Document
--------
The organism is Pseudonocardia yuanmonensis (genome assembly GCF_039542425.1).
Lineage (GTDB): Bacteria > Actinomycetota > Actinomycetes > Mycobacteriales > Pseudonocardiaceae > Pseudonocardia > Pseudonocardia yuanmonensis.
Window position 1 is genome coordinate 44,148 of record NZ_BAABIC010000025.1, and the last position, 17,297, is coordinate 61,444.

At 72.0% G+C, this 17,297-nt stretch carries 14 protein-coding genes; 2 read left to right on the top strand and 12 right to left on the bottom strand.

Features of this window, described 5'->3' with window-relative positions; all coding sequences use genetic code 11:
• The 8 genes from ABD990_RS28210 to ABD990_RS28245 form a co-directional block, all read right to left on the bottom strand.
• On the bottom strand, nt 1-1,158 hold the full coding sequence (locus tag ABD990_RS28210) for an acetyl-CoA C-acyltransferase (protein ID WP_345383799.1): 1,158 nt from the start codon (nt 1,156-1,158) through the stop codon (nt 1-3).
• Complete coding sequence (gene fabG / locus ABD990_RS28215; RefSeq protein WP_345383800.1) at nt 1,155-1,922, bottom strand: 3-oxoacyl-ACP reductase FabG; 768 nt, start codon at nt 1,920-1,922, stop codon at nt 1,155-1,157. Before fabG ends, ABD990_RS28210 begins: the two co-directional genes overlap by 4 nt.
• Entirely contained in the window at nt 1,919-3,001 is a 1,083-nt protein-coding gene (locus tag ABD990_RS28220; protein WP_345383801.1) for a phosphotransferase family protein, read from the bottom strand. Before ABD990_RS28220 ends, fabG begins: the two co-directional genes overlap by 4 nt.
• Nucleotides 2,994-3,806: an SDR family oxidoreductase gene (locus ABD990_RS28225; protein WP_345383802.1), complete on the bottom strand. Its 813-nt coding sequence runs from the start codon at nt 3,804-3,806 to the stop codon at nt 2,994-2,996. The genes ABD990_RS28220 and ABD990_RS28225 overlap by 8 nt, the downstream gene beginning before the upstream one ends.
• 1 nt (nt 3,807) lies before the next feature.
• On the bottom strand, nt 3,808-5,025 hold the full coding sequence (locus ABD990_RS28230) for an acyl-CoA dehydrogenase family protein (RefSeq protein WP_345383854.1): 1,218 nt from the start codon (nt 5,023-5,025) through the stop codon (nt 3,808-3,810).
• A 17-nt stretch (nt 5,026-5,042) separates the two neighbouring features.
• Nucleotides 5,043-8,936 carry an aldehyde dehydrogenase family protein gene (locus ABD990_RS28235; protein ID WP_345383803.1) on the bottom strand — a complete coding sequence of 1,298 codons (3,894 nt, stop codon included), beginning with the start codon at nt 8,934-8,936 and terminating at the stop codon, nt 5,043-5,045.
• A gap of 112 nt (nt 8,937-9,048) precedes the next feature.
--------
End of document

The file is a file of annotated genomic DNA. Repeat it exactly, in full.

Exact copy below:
The organism is Pseudonocardia yuanmonensis (genome assembly GCF_039542425.1).
Lineage (GTDB): Bacteria > Actinomycetota > Actinomycetes > Mycobacteriales > Pseudonocardiaceae > Pseudonocardia > Pseudonocardia yuanmonensis.
Window position 1 is genome coordinate 44,148 of record NZ_BAABIC010000025.1, and the last position, 17,297, is coordinate 61,444.

At 72.0% G+C, this 17,297-nt stretch carries 14 protein-coding genes; 2 read left to right on the top strand and 12 right to left on the bottom strand.

Features of this window, described 5'->3' with window-relative positions; all coding sequences use genetic code 11:
• The 8 genes from ABD990_RS28210 to ABD990_RS28245 form a co-directional block, all read right to left on the bottom strand.
• On the bottom strand, nt 1-1,158 hold the full coding sequence (locus tag ABD990_RS28210) for an acetyl-CoA C-acyltransferase (protein ID WP_345383799.1): 1,158 nt from the start codon (nt 1,156-1,158) through the stop codon (nt 1-3).
• Complete coding sequence (gene fabG / locus ABD990_RS28215; RefSeq protein WP_345383800.1) at nt 1,155-1,922, bottom strand: 3-oxoacyl-ACP reductase FabG; 768 nt, start codon at nt 1,920-1,922, stop codon at nt 1,155-1,157. Before fabG ends, ABD990_RS28210 begins: the two co-directional genes overlap by 4 nt.
• Entirely contained in the window at nt 1,919-3,001 is a 1,083-nt protein-coding gene (locus tag ABD990_RS28220; protein WP_345383801.1) for a phosphotransferase family protein, read from the bottom strand. Before ABD990_RS28220 ends, fabG begins: the two co-directional genes overlap by 4 nt.
• Nucleotides 2,994-3,806: an SDR family oxidoreductase gene (locus ABD990_RS28225; protein WP_345383802.1), complete on the bottom strand. Its 813-nt coding sequence runs from the start codon at nt 3,804-3,806 to the stop codon at nt 2,994-2,996. The genes ABD990_RS28220 and ABD990_RS28225 overlap by 8 nt, the downstream gene beginning before the upstream one ends.
• 1 nt (nt 3,807) lies before the next feature.
• On the bottom strand, nt 3,808-5,025 hold the full coding sequence (locus ABD990_RS28230) for an acyl-CoA dehydrogenase family protein (RefSeq protein WP_345383854.1): 1,218 nt from the start codon (nt 5,023-5,025) through the stop codon (nt 3,808-3,810).
• A 17-nt stretch (nt 5,026-5,042) separates the two neighbouring features.
• Nucleotides 5,043-8,936 carry an aldehyde dehydrogenase family protein gene (locus ABD990_RS28235; protein ID WP_345383803.1) on the bottom strand — a complete coding sequence of 1,298 codons (3,894 nt, stop codon included), beginning with the start codon at nt 8,934-8,936 and terminating at the stop codon, nt 5,043-5,045.
• A gap of 112 nt (nt 8,937-9,048) precedes the next feature.